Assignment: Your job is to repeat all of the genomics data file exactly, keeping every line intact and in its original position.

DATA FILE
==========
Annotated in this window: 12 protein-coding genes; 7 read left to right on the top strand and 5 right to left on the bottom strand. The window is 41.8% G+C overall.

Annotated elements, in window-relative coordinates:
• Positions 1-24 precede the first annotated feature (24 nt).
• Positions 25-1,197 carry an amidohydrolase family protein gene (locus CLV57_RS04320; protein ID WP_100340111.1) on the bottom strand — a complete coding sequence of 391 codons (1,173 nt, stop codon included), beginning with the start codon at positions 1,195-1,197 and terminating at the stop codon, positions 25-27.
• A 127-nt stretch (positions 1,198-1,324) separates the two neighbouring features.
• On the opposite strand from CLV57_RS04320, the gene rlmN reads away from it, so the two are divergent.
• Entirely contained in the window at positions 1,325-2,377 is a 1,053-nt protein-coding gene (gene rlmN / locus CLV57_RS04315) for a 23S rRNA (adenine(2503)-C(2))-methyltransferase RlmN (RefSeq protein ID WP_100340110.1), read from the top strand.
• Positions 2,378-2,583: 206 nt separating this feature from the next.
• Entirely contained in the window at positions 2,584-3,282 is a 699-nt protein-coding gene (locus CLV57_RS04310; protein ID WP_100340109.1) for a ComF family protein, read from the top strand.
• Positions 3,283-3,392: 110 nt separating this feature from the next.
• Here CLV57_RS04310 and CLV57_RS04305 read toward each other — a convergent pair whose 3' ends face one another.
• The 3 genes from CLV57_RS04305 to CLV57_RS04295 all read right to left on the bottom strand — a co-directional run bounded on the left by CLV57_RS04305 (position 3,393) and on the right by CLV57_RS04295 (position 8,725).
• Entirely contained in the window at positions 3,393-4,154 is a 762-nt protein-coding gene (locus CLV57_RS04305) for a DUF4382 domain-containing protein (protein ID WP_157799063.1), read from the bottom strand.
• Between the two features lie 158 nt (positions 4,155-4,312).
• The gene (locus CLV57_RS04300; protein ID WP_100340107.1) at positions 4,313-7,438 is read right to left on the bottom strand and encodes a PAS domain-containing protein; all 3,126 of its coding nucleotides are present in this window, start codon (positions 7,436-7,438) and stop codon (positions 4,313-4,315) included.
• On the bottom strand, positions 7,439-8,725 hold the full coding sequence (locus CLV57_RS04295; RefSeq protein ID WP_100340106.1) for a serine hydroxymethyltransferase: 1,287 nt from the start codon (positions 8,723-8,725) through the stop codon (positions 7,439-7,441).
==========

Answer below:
Annotated in this window: 12 protein-coding genes; 7 read left to right on the top strand and 5 right to left on the bottom strand. The window is 41.8% G+C overall.

Annotated elements, in window-relative coordinates:
• Positions 1-24 precede the first annotated feature (24 nt).
• Positions 25-1,197 carry an amidohydrolase family protein gene (locus CLV57_RS04320; protein ID WP_100340111.1) on the bottom strand — a complete coding sequence of 391 codons (1,173 nt, stop codon included), beginning with the start codon at positions 1,195-1,197 and terminating at the stop codon, positions 25-27.
• A 127-nt stretch (positions 1,198-1,324) separates the two neighbouring features.
• On the opposite strand from CLV57_RS04320, the gene rlmN reads away from it, so the two are divergent.
• Entirely contained in the window at positions 1,325-2,377 is a 1,053-nt protein-coding gene (gene rlmN / locus CLV57_RS04315) for a 23S rRNA (adenine(2503)-C(2))-methyltransferase RlmN (RefSeq protein ID WP_100340110.1), read from the top strand.
• Positions 2,378-2,583: 206 nt separating this feature from the next.
• Entirely contained in the window at positions 2,584-3,282 is a 699-nt protein-coding gene (locus CLV57_RS04310; protein ID WP_100340109.1) for a ComF family protein, read from the top strand.
• Positions 3,283-3,392: 110 nt separating this feature from the next.
• Here CLV57_RS04310 and CLV57_RS04305 read toward each other — a convergent pair whose 3' ends face one another.
• The 3 genes from CLV57_RS04305 to CLV57_RS04295 all read right to left on the bottom strand — a co-directional run bounded on the left by CLV57_RS04305 (position 3,393) and on the right by CLV57_RS04295 (position 8,725).
• Entirely contained in the window at positions 3,393-4,154 is a 762-nt protein-coding gene (locus CLV57_RS04305) for a DUF4382 domain-containing protein (protein ID WP_157799063.1), read from the bottom strand.
• Between the two features lie 158 nt (positions 4,155-4,312).
• The gene (locus CLV57_RS04300; protein ID WP_100340107.1) at positions 4,313-7,438 is read right to left on the bottom strand and encodes a PAS domain-containing protein; all 3,126 of its coding nucleotides are present in this window, start codon (positions 7,436-7,438) and stop codon (positions 4,313-4,315) included.
• On the bottom strand, positions 7,439-8,725 hold the full coding sequence (locus CLV57_RS04295; RefSeq protein ID WP_100340106.1) for a serine hydroxymethyltransferase: 1,287 nt from the start codon (positions 8,723-8,725) through the stop codon (positions 7,439-7,441).